A vehicle travelling at 20mph (32km/h) would stop in time to avoid a child running out three car-lengths in front. The same vehicle travelling at 25mph (40km/h) would not be able to stop in time, and would hit the child at 18mph (29km/h). This is roughly the same impact as a child falling from an upstairs window. The diagram below illustrates the impact at various speeds. The greater the impact speed, the greater the chance of death. A pedestrian hit at 30mph has a very significant one in five chance of being killed. This rises significantly to a one in three chance if they are hit at 35mph [10].

Roof fall distances

Speed and mass are the properties of energy exchanged in a road collision in the form of kinetic energy, the level of energy exchanged has a significant impact on the severity of the crash. It is believed that the exchanged of energy can be calculated equal to half the vehicle’s mass times the vehicle speed squared; which means that even smaller increases in speed can lead to an increase in impact severity [11].

Speed limits

Speed limits on local roads in the UK are set by local authorities according to government guidance that they are “evidence-led” and aimed at developing a road environment which is safer and fit for purpose [12].

Speed limits on all other UK roads follow national standards. Speed limits are limits, not targets – they are set as the top speed for any particular road, and it is frequently safer to travel at much lower speeds, such as in bad weather, poor visibility, and where there are (or could potentially be) people on foot and bicycle, especially children.

Unfortunately, many drivers do not always obey speed limits. A Brake and Direct Line survey found that four in 10 (40%) of drivers admitted that they sometimes driver at 30mph in a 20mph zones. More than a quarter of drivers surveyed (26%) admitted to ‘regularly’ speeding in areas designed to keep children and other road users safe. [13]

Effective speed management is considered central to a ‘safe system’ approach to road safety, crucial to reducing casualties and enabling walking and cycling. The safe system principle acknowledges that people can make mistakes behind the wheel and that there are known limits to ‘the capacity of the human body to absorb kinetic energy before harm occurs’. Within a safe system, effective speed management works holistically with vehicle design, road infrastructure and road user behaviour, to produce an overall safety effect greater than the sum of its parts. [14]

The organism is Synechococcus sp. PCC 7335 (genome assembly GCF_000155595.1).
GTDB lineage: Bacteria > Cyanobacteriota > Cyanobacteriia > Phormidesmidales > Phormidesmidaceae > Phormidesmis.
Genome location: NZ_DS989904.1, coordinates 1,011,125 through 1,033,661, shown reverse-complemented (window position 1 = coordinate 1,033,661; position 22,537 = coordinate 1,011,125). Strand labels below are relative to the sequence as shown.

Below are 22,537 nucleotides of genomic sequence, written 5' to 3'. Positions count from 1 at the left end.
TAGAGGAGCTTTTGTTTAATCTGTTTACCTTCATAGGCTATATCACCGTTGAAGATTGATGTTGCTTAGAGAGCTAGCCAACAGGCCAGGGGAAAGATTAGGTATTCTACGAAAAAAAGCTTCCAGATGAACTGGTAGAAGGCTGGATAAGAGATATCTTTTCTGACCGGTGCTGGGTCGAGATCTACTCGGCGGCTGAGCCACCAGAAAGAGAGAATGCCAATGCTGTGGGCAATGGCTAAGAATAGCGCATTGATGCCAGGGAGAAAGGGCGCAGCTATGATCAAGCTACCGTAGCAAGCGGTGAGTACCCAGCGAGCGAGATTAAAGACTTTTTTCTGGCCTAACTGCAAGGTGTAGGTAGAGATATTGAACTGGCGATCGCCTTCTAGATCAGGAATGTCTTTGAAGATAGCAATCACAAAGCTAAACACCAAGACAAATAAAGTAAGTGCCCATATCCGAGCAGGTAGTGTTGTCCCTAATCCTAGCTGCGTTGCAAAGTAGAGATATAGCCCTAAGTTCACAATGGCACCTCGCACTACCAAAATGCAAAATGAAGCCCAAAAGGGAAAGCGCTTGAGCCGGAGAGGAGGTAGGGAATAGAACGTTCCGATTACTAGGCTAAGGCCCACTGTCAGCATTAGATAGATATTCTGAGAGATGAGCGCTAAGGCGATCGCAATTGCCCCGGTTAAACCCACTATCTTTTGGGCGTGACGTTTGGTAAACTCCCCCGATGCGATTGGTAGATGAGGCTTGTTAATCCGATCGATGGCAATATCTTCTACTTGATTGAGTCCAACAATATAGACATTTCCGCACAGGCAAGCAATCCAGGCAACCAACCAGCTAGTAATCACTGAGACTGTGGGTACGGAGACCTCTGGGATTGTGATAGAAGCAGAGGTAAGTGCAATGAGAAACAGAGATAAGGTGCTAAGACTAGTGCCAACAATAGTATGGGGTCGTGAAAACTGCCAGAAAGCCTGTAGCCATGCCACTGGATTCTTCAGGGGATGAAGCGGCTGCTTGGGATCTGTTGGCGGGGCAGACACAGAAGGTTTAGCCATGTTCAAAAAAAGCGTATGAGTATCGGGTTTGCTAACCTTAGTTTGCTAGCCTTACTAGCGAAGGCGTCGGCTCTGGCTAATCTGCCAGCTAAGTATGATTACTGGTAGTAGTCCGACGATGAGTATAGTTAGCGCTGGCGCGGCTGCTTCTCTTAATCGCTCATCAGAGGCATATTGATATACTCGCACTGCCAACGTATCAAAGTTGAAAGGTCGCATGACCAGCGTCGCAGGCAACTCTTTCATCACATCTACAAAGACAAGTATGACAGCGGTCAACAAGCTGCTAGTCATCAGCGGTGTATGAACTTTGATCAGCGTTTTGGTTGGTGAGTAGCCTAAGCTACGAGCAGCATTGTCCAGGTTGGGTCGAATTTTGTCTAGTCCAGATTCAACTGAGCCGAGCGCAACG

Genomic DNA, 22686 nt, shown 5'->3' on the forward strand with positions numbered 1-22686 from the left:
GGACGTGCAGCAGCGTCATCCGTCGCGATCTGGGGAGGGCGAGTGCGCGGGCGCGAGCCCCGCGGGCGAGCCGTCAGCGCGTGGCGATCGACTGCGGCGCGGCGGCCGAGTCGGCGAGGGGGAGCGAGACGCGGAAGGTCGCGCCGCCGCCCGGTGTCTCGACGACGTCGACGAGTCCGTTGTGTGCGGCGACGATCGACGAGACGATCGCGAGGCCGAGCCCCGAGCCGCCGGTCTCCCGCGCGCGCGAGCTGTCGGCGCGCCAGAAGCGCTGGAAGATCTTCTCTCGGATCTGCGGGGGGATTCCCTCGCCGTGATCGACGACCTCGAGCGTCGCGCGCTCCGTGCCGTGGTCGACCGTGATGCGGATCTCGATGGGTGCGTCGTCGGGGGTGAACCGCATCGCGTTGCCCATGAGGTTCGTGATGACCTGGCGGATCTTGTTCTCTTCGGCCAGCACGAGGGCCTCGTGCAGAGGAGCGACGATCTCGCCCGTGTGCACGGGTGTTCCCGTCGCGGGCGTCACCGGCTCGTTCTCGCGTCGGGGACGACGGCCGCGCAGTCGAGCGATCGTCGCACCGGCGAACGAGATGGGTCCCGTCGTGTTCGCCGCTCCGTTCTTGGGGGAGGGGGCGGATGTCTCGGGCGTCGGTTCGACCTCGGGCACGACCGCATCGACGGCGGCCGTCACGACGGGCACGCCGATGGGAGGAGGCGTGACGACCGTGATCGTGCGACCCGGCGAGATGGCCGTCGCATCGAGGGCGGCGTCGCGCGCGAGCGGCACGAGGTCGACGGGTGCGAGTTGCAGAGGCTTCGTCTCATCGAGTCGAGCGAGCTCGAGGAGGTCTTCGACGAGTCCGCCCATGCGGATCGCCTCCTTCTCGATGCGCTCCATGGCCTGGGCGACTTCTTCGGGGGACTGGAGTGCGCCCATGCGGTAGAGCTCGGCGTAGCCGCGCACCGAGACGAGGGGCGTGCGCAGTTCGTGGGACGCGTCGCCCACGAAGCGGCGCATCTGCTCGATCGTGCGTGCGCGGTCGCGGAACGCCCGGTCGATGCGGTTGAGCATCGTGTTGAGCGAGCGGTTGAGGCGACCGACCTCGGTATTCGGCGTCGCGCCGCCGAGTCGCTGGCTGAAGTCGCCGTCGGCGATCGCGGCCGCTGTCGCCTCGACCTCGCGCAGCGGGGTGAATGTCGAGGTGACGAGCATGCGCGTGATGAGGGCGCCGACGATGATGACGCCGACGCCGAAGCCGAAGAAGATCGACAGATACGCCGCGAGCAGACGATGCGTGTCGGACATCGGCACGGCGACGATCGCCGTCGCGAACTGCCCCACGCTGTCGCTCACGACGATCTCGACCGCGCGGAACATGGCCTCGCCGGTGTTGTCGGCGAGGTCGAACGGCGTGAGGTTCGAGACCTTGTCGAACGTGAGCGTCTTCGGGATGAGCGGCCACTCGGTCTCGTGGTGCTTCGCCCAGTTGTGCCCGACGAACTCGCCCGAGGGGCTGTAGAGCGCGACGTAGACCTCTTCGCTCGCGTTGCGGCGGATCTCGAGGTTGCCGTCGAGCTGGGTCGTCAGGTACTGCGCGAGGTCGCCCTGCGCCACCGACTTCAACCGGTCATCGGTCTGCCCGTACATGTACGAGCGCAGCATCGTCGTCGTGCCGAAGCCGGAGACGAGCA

Learn more: Read our fact pages on speed limits in communitiessafe speeds on country roads, and motorway speeds.

Take action: Support Brake’s GO 20 campaign for slower speeds in towns, cities and villages, and Brake’s rural roads not racetracks campaign for slower speeds on country roads.

More information


End notes

[1] Reported Road Casualties Great Britain: Annual Report 2015, Department for Transport, 2016, table RAS50008
[2] Crash involvement of motor vehicles in relationship to the number and severity of traffic offenses, SWOV, 2013
[3] Report on safe driving: speed, Brake and Direct Line, 2016
[4] Ibid
[5] Reported Road Casualties Great Britain: Annual Report 2015, Department for Transport, 2016, table RAS50008
[6] Crash involvement of motor vehicles in relationship to the number and severity of traffic offenses, SWOV, 2013
[7] The Highway Code: rule 126, Department for Transport, updated 2016
[8] Sokolvskji, E., Automobile braking and traction characteristics on the different road surfaces, 2010
[9] Benefit and Feasibility of a Range of New Technologies and Unregulated Measures in the fields of Vehicle Occupant Safety and Protection of Vulnerable Road Users, TRL, 2015
[10] Impact Speed and a Pedestrian’s Risk of Severe Injury or Death, the AAA, 2011
[11] Davis, Dr A., Essential evidence: kinetic energy management, Haddon’s matrix and road safety, Bristol City Council, 2015
[12] Working together to build a safer road system: road safety statement, Department for Transport, 2015
[13] Report on safe driving: speed, Brake and Direct Line, 2016
[14] Zero Road Deaths and Serious Injuries: leading a paradigm shift to a safe system, International Transport Forum, 2016


 Page last updated: November 2016